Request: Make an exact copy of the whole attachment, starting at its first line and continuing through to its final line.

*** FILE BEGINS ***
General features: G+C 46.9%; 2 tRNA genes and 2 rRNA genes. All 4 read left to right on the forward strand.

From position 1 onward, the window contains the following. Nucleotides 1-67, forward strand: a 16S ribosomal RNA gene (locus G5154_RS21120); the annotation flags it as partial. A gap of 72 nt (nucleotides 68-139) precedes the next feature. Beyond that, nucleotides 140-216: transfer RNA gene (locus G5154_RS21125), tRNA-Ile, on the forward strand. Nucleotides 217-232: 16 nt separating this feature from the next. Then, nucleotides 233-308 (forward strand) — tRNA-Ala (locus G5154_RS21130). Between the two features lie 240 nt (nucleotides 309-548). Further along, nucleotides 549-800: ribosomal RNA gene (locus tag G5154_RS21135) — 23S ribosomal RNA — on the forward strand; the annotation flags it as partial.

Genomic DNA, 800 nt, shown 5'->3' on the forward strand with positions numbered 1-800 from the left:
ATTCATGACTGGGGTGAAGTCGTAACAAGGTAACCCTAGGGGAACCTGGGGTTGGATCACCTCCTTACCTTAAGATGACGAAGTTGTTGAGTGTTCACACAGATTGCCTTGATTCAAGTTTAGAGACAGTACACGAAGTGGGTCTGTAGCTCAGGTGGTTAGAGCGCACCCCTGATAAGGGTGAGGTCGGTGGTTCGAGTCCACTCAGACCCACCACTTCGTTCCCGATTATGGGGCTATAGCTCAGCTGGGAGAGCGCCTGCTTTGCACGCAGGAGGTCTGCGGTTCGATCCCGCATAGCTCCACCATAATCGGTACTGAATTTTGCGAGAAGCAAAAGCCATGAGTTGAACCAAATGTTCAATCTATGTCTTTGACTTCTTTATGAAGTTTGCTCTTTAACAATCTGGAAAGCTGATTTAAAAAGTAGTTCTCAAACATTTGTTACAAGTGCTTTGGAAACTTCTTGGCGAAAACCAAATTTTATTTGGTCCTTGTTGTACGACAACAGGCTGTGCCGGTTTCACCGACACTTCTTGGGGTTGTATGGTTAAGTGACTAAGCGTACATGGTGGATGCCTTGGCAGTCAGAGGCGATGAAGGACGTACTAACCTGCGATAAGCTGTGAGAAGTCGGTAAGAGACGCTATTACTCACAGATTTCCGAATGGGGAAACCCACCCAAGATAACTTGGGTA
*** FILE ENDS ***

General features: G+C 46.9%; 2 tRNA genes and 2 rRNA genes. All 4 read left to right on the forward strand.

From position 1 onward, the window contains the following. Nucleotides 1-67, forward strand: a 16S ribosomal RNA gene (locus G5154_RS21120); the annotation flags it as partial. A gap of 72 nt (nucleotides 68-139) precedes the next feature. Beyond that, nucleotides 140-216: transfer RNA gene (locus G5154_RS21125), tRNA-Ile, on the forward strand. Nucleotides 217-232: 16 nt separating this feature from the next. Then, nucleotides 233-308 (forward strand) — tRNA-Ala (locus G5154_RS21130). Between the two features lie 240 nt (nucleotides 309-548). Further along, nucleotides 549-800: ribosomal RNA gene (locus tag G5154_RS21135) — 23S ribosomal RNA — on the forward strand; the annotation flags it as partial.

Genomic DNA, 800 nt, shown 5'->3' on the forward strand with positions numbered 1-800 from the left:
ATTCATGACTGGGGTGAAGTCGTAACAAGGTAACCCTAGGGGAACCTGGGGTTGGATCACCTCCTTACCTTAAGATGACGAAGTTGTTGAGTGTTCACACAGATTGCCTTGATTCAAGTTTAGAGACAGTACACGAAGTGGGTCTGTAGCTCAGGTGGTTAGAGCGCACCCCTGATAAGGGTGAGGTCGGTGGTTCGAGTCCACTCAGACCCACCACTTCGTTCCCGATTATGGGGCTATAGCTCAGCTGGGAGAGCGCCTGCTTTGCACGCAGGAGGTCTGCGGTTCGATCCCGCATAGCTCCACCATAATCGGTACTGAATTTTGCGAGAAGCAAAAGCCATGAGTTGAACCAAATGTTCAATCTATGTCTTTGACTTCTTTATGAAGTTTGCTCTTTAACAATCTGGAAAGCTGATTTAAAAAGTAGTTCTCAAACATTTGTTACAAGTGCTTTGGAAACTTCTTGGCGAAAACCAAATTTTATTTGGTCCTTGTTGTACGACAACAGGCTGTGCCGGTTTCACCGACACTTCTTGGGGTTGTATGGTTAAGTGACTAAGCGTACATGGTGGATGCCTTGGCAGTCAGAGGCGATGAAGGACGTACTAACCTGCGATAAGCTGTGAGAAGTCGGTAAGAGACGCTATTACTCACAGATTTCCGAATGGGGAAACCCACCCAAGATAACTTGGGTA